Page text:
I think this is more because games have captured a new kind of audience. My younger brother is 11, and his primary way of spending time with friends is through gaming. It's a new way to be social together, and I think that attracts people who enjoy being social. Video games didn't have that appeal earlier.

1 ( +3 / -2 )

Tell that to the fans of Cyberpunk 2077.

4 ( +5 / -1 )

I don't want to play with overly sensitive SJW crowd or folks spewing racial slurs , GTA online and other rock star games online is ok though

1 ( +3 / -2 )

Throw in the word "Cloud" for anything that was previously MMO and make your Game sounds really hip. It's not really... it's a behind the scenes technology change for the compute that's use to provide the Gaming environment. An old concept in computing dating back from the 60's/70's - time sharing but with a modern twist, you can scale up the power of your Servers incrementally as and when you need to, or scale down (should your game prove... less than popular), and all without having to buy hugely expensive equipment that may sit there under-utilised. To the end-user/gamer... this has no material benefit - but to the Company providing the Gaming Service its potentially a good cost saving.

1 ( +2 / -1 )

Incidentally .. I am currently bemused how the US Government has overlooked the F2P Gaming arena, especially upon Mobile phones - once installed those Games can ... do other things (unless Companies such as Apple suss them out), so apart from the obvious "e-Coin mining", the end-user is open to all sorts of privacy issues - microphone/photo/camera/location access - all of which, unless blocked could be activated remotely to listen in to conversations, view surroundings, etc and you'd be none the wiser.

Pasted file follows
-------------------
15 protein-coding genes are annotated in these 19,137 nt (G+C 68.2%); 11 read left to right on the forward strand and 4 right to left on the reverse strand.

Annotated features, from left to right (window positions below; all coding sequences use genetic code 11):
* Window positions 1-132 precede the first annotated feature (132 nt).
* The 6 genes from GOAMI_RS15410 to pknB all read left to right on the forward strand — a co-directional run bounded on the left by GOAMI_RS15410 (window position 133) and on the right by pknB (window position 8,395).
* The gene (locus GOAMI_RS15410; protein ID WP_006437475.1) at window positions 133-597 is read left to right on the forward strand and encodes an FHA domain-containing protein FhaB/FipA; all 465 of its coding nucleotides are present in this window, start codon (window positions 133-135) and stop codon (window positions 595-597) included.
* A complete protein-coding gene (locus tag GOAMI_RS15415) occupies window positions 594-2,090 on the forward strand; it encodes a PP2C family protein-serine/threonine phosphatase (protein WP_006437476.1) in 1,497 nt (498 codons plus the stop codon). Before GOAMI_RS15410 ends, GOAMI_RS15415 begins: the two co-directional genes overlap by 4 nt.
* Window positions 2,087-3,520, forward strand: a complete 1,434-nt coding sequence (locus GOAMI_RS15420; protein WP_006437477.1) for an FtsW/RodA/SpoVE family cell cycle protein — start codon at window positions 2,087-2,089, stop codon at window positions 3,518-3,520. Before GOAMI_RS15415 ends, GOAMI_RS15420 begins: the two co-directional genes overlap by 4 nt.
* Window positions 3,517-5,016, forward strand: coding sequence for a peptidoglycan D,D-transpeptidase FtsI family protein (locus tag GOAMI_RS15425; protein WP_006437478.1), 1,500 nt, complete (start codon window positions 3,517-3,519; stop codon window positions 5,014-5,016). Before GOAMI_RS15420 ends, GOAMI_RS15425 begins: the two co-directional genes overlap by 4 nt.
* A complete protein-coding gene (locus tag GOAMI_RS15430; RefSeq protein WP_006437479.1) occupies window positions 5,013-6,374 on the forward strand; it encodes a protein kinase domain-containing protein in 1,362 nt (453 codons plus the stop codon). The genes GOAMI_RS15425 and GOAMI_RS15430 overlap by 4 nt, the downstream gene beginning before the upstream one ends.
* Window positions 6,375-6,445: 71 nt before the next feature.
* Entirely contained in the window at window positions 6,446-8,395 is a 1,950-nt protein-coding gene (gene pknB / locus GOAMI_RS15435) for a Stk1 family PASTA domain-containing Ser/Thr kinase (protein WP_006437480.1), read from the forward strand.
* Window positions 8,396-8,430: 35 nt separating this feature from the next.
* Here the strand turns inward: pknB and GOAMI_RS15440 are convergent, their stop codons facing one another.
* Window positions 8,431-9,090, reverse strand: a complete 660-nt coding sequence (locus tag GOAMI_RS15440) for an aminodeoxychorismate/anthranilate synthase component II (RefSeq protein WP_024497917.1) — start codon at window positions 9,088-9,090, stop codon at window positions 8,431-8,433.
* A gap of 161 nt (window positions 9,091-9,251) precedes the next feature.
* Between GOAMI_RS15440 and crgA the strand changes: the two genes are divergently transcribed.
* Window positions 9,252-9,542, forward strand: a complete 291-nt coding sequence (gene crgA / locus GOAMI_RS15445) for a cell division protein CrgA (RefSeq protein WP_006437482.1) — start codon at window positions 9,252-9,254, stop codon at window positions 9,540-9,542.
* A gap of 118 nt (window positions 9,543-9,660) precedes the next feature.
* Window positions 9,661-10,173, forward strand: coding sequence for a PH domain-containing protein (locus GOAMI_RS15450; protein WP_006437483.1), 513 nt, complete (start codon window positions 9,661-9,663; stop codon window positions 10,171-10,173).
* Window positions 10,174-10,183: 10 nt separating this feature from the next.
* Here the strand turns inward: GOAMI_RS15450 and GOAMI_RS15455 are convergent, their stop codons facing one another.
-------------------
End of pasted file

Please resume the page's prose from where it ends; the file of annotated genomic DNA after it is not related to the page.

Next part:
I read once that Trump was even caught out by this, sinc the Chinese Ambassador called him just before he was about to make a call to someone the Chinese dont really like...

Today's DDoS attack on the Telegraph app Servers from China, just illustrate how that State is really not to be Trusted when it comes to Tech.

1 ( +2 / -1 )

As others have said, lone gamers are far from a dying breed. I prefer to play alone but occasionally get into a group.

3 ( +4 / -1 )

It's not a dying breed. It just comes down to what type of game(s) you enjoy playing.

3 ( +4 / -1 )

What an ignorant, badly written article:

"...The advent of streaming games Netflix style from the internet cloud promised to fuel those trends, tapping into the power of data centers to let countless people play simultaneously in shared worlds or tune in to watch."

Streaming games are NOT "multiplayer" games. They are simply a (single or multiplayer) game, streamed from an online source.

Also, solo gamers are not a "dying breed". One only has to look at the likes of Doom Eternal, God of War 4, Fallout 4, Cyberpunk 2077 and even many mobile games are all still single player experiences.

2 ( +2 / -0 )

Whoever wrote the title of the article never played Street Fighter 2 in the arcades or Mario Kart 64 with friends.

1 ( +1 / -0 )

"Lone gamer" here, and arguably times have never been better- there are endless downloadable indie games, well-done retro compilations, and "mini" consoles to keep me occupied in my free time. I'm not into online multiplayer but I don't feel so down these days about lack of choice, that's for sure.

0 ( +0 / -0 )